Tuesday 1 March 2005
February 28, 2005
World: U.S. Human Rights Report Highlights China, North Korea
Every year, the U.S. State Department publishes a report on the state of human rights around the world. This year's account, issued today, expresses concern about what it calls a lack of democratic reform in Russia and other parts of the former Soviet Union. But on the whole, the document is one of hope, according to one State Department official who cited a growing trend toward democratic reform.
February 25, 2005
South/Central Asia: Women Dying In Childbirth At High Rate
Afghan refugees receiving medical care (file photo) Complications from pregnancy and childbirth are a leading cause of death among women of reproductive age in developing countries. It is estimated that more than 500,000 women die each year from such causes, mainly in Africa and Asia. RFE/RL reports that the situation in Afghanistan and Central Asia is also bad.
February 23, 2005
Analysis: Central Asia Provides Window On Russia-U.S. Relations
When U.S. President George Bush meets with his Russian counterpart Vladimir Putin in Bratislava on 24 February, Central Asia will not be an agenda-topping item. But as a region where U.S. and Russian interests intersect, Central Asia provides a window on the dynamics that dominate the two countries' uneasy relationship in the former Soviet Union.
February 23, 2005
Central Asia: Sport Program Ending, But Legacy Remains
After three hectic years, a U.S.-financed initiative to involve Central Asian young people in healthy team sports is coming to an end. The Central Asia Sport and Health Education Program has brought some 22,000 school pupils, both boys and girls, into contact with such games as soccer (eds: football), volleyball and basketball. The scheme was designed to give a constructive leisure time activity to young people who might otherwise fall into crime or other difficulties.
February 22, 2005
Analysis: Uzbek Eminence Falls From Grace
Critical articles in Uzbekistan's timid official press are sufficiently rare that their appearance generally sparks speculation in the grand old spirit of what used to be called Kremlinology, with observers eagerly teasing out hints of hidden power struggles and coded references to coming policy changes.
February 18, 2005
Uzbekistan: Interview With Former British Ambassador Craig Murray
Prague, 18 February 2005 (RFE/RL) -- Craig Murray may be one of Britain's least diplomatic diplomats in recent memory. While ambassador to Tashkent, he spoke publicly about repression and the lack of democratic freedoms in Uzbekistan. Last year he accused the United States and United Kingdom of using intelligence gained from people tortured in Uzbekistan. And in a widely published speech in November, he criticized the United States for helping prop up what he called President Islam Karimov's "brutal" regime. Murray was suspended from his post in October 2004 and has now taken severance pay -- moves the British Foreign Office has said are not connected with his outspoken views. He now plans to run against British Foreign Secretary Jack Straw in Britain's Parliamentary election, expected in May.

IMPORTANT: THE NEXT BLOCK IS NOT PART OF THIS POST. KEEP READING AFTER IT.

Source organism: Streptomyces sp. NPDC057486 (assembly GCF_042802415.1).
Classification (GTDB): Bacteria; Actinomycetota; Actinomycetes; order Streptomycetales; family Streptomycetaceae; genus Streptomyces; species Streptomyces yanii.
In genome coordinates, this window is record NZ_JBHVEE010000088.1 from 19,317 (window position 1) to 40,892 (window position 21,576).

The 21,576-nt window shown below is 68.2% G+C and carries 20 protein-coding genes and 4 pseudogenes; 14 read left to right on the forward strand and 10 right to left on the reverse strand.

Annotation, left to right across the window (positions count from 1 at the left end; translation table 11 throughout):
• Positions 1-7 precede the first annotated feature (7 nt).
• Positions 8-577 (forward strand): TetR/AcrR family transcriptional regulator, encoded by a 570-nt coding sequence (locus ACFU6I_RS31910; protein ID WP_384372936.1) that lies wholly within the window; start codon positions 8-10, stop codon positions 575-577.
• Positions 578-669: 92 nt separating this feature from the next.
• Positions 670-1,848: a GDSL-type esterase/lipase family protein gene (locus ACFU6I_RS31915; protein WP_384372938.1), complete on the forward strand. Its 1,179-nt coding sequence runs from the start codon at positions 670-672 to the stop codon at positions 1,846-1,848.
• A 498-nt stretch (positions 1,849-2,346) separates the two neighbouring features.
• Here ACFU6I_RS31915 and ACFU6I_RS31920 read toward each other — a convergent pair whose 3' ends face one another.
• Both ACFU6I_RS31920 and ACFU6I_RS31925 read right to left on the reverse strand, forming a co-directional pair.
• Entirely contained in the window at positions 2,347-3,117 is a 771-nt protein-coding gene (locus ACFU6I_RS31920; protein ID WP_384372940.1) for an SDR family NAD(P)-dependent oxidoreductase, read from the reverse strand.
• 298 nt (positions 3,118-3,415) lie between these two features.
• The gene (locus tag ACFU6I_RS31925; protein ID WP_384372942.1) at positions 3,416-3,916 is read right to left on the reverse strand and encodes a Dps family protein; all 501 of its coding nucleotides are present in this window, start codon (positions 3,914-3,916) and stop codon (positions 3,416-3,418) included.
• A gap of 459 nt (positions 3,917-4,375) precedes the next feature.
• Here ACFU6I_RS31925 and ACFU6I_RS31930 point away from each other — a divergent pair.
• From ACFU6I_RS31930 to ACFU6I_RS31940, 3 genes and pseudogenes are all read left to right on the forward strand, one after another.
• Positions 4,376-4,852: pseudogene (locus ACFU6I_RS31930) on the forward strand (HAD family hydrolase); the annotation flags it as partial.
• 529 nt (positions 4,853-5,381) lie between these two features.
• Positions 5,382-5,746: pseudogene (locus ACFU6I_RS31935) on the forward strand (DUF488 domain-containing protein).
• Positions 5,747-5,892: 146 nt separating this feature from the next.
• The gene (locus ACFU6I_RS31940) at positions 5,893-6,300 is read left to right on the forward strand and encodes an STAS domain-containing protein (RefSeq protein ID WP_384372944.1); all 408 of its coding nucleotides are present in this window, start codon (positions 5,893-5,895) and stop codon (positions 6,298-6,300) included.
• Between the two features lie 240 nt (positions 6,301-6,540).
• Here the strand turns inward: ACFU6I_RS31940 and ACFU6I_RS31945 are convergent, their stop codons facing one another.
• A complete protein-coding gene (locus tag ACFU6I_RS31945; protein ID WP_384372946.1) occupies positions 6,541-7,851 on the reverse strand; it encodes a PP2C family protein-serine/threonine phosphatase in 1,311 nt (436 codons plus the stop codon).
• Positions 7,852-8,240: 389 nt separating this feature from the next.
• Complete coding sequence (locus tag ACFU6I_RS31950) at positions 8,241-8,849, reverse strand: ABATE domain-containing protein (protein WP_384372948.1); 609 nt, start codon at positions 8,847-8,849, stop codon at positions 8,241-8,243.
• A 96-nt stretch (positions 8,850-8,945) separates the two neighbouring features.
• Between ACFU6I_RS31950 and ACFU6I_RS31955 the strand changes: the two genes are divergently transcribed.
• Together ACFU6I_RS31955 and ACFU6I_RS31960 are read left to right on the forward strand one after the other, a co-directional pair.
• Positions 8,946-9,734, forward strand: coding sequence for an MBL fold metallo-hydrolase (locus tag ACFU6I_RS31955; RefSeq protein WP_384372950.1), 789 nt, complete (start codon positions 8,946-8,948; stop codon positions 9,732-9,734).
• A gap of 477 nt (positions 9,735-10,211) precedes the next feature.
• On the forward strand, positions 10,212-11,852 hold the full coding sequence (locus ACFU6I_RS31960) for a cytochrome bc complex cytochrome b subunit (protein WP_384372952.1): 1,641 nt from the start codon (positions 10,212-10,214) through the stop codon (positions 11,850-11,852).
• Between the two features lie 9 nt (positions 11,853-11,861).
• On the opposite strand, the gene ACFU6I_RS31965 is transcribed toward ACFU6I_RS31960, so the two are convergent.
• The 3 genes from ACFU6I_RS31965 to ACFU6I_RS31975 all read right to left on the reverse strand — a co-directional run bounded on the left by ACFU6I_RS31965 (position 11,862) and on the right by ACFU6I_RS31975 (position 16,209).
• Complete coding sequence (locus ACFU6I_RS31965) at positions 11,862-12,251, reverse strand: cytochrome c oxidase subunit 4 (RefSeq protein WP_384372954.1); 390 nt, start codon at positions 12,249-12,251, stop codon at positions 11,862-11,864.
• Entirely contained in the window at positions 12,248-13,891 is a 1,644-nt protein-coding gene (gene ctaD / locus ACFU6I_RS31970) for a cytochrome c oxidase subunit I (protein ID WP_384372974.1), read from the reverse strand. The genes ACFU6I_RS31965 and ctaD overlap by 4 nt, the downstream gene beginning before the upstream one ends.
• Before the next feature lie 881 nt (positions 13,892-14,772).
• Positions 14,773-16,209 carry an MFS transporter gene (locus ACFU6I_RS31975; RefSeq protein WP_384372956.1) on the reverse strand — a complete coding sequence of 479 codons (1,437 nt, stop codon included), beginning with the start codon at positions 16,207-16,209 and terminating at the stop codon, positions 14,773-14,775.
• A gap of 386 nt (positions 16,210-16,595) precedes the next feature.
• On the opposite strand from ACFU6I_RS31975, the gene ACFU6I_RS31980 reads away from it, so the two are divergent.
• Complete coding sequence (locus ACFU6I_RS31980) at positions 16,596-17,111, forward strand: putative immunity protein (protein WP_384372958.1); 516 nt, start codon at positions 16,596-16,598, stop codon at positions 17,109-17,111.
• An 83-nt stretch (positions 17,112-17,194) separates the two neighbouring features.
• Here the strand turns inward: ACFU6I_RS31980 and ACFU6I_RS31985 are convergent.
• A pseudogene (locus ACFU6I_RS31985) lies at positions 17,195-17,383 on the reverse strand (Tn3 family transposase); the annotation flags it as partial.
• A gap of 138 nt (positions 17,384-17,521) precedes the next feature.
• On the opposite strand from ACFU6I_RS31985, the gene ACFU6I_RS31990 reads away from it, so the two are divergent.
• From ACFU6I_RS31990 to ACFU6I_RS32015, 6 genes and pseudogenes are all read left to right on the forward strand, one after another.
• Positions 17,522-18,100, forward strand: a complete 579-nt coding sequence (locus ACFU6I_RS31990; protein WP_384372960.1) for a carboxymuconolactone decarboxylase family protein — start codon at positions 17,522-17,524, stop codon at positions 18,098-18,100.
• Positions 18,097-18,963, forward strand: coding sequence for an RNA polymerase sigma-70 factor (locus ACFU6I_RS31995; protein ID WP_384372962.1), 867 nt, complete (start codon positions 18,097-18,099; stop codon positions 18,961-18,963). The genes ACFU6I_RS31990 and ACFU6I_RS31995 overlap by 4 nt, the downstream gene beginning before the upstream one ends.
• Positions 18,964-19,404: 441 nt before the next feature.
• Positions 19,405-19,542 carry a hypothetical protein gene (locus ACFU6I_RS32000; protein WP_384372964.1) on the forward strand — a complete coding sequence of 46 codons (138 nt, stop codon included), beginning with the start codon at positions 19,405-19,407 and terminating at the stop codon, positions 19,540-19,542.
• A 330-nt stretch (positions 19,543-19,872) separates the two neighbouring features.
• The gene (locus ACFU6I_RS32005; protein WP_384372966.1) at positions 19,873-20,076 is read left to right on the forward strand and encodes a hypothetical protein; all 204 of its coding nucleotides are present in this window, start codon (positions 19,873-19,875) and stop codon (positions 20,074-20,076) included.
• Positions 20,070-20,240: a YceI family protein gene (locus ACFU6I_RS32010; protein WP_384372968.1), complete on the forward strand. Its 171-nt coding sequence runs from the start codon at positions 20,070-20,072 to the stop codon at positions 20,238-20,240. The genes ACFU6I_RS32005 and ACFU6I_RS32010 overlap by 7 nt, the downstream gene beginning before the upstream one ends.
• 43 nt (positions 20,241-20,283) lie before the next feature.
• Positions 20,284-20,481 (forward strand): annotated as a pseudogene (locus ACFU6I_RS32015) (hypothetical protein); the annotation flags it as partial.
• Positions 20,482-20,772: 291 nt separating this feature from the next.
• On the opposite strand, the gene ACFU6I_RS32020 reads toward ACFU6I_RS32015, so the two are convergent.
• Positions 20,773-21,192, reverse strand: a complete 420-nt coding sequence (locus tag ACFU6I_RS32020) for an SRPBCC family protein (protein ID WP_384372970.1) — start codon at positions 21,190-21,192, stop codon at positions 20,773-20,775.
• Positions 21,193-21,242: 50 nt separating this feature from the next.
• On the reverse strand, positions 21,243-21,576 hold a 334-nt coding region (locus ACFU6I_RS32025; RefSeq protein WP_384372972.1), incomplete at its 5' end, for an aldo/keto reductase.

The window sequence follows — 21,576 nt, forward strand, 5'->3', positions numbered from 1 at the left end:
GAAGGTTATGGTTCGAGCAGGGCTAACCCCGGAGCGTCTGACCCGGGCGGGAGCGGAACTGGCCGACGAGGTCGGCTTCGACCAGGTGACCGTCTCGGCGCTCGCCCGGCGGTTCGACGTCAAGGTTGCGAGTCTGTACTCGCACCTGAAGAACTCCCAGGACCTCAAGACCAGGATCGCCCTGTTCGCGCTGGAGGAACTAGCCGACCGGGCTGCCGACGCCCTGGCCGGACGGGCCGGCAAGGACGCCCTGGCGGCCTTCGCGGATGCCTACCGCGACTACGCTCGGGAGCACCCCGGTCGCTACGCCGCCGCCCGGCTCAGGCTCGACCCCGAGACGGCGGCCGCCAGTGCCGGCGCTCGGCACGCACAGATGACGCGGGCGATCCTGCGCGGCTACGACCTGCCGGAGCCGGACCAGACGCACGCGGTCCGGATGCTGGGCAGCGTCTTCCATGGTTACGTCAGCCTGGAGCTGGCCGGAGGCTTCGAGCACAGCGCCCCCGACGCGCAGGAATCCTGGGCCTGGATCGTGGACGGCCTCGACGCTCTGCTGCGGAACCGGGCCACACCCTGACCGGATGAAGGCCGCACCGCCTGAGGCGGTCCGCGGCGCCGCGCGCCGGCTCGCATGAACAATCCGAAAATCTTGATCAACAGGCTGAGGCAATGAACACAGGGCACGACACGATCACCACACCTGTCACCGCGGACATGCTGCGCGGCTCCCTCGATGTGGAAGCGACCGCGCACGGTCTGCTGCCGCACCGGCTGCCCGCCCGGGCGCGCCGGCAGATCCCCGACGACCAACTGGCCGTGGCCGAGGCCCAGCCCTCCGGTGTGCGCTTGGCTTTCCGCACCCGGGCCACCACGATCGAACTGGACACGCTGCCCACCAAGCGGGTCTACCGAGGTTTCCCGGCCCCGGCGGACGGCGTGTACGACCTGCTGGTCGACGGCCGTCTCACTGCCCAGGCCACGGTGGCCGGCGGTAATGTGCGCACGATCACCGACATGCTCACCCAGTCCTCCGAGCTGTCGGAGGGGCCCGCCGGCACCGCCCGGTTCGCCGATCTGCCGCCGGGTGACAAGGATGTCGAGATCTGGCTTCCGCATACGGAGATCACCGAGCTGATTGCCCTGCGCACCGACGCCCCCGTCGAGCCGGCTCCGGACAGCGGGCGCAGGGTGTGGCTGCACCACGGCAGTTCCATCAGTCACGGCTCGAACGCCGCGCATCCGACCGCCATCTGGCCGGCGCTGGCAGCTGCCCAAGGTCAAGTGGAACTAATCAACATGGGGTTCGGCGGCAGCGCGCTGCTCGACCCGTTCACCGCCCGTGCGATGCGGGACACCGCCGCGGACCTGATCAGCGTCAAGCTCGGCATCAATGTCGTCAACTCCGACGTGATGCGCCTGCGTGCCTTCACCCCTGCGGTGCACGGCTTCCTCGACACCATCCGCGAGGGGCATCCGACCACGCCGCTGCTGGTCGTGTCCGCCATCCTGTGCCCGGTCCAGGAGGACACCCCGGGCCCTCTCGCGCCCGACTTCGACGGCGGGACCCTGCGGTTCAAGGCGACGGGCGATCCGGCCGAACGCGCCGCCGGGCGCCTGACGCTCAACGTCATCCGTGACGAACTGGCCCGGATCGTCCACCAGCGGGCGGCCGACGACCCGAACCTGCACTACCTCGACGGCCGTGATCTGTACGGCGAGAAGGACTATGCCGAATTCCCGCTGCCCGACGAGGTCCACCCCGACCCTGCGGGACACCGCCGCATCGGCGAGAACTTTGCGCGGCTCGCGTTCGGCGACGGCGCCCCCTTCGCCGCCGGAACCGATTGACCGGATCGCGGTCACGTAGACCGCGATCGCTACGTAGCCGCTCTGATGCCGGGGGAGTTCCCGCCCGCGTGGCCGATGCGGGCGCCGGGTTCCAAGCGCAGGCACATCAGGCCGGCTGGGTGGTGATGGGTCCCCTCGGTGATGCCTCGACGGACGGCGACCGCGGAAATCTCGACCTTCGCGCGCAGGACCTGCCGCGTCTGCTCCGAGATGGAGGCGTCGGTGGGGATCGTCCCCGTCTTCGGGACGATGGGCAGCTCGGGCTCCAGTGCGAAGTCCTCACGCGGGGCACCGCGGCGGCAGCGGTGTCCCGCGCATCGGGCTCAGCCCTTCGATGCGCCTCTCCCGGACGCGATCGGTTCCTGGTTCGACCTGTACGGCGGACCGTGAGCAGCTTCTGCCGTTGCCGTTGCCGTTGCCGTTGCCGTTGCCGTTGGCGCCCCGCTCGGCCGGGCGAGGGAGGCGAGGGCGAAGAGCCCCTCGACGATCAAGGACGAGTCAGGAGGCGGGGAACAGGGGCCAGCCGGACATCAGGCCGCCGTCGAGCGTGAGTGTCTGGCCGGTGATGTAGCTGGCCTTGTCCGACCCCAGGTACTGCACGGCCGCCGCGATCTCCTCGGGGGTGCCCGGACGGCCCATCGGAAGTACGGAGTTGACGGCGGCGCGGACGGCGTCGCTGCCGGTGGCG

February 18, 2005
Uzbekistan: Britain's Former Envoy Speaks Out About Rights Abuses
Two years ago, Britain's ambassador to Uzbekistan made headlines when he spoke out publicly about Tashkent's poor human rights record. Craig Murray had harsh words, too, for the United States, saying it was helping prop up a brutal regime. Murray was suspended from his post in October 2004 and has now taken severance pay -- moves the British Foreign Office has said are not connected with his outspoken views. He spoke to RFE/RL about his experiences -- and his future plans.
February 17, 2005
Kyrgyzstan: Women Say Their Opportunities Are Shrinking Ahead Of Polls
Observers say women in Kyrgyzstan have traditionally enjoyed more freedom than those in neighboring Uzbekistan or Tajikistan. Post-Soviet independence brought them even more rights and opportunities. Although ordinary Kyrgyz are still reluctant to see a woman rise to prominence in either politics or business, Kyrgyzstan is the first post-independence Central Asian state to have appointed a woman as a foreign minister and ambassador. But recent amendments to the country's electoral law means women may have little chance of being elected in this month's parliamentary ballot.
February 11, 2005
Central Asia: New Report Warns Of Social Cost Of Region's Reliance On Cotton
For decades, cotton production has been the main economic activity in Uzbekistan -- and, to a lesser extent, in Tajikistan and Turkmenistan. But the sharp decline in world prices for raw cotton fiber is now posing a considerable economic challenge for the Central Asian states. The International Crisis Group, a nongovernmental organization focused on conflict prevention, warns in a new report that continued reliance on cotton will pose social, political, and environmental risks in the region. The report says cotton economies lead to forced labor, environmental waste, and the potential for social unrest.
February 08, 2005
Uzbekistan: Can New Governments Bring Any Change?
The newly formed Uzbek government held its first meeting yesterday. Last week's overhaul of the cabinet included the replacement of the foreign and justice ministers. Does the appointment of a new foreign minister mean Uzbekistan is changing its relations with the outside world? And are cabinet changes really significant in a country where all major decisions -- on both internal and foreign policy -- remain in the hands of the president, Islam Karimov?